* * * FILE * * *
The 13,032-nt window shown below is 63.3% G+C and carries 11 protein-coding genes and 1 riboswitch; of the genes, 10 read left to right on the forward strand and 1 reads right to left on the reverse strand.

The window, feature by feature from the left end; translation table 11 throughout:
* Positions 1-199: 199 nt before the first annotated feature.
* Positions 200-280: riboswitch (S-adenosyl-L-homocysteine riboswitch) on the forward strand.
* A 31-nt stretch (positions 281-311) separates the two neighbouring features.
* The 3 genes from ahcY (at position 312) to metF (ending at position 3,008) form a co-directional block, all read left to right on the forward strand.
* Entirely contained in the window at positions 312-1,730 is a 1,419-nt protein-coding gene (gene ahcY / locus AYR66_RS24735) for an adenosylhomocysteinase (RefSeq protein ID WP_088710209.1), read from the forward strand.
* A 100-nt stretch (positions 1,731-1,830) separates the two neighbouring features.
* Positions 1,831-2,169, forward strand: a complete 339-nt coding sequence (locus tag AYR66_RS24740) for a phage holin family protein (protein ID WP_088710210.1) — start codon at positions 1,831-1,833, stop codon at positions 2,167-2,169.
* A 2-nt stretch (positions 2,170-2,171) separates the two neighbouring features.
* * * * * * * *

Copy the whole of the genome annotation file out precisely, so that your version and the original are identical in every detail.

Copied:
The 13,032-nt window shown below is 63.3% G+C and carries 11 protein-coding genes and 1 riboswitch; of the genes, 10 read left to right on the forward strand and 1 reads right to left on the reverse strand.

The window, feature by feature from the left end; translation table 11 throughout:
* Positions 1-199: 199 nt before the first annotated feature.
* Positions 200-280: riboswitch (S-adenosyl-L-homocysteine riboswitch) on the forward strand.
* A 31-nt stretch (positions 281-311) separates the two neighbouring features.
* The 3 genes from ahcY (at position 312) to metF (ending at position 3,008) form a co-directional block, all read left to right on the forward strand.
* Entirely contained in the window at positions 312-1,730 is a 1,419-nt protein-coding gene (gene ahcY / locus AYR66_RS24735) for an adenosylhomocysteinase (RefSeq protein ID WP_088710209.1), read from the forward strand.
* A 100-nt stretch (positions 1,731-1,830) separates the two neighbouring features.
* Positions 1,831-2,169, forward strand: a complete 339-nt coding sequence (locus tag AYR66_RS24740) for a phage holin family protein (protein ID WP_088710210.1) — start codon at positions 1,831-1,833, stop codon at positions 2,167-2,169.
* A 2-nt stretch (positions 2,170-2,171) separates the two neighbouring features.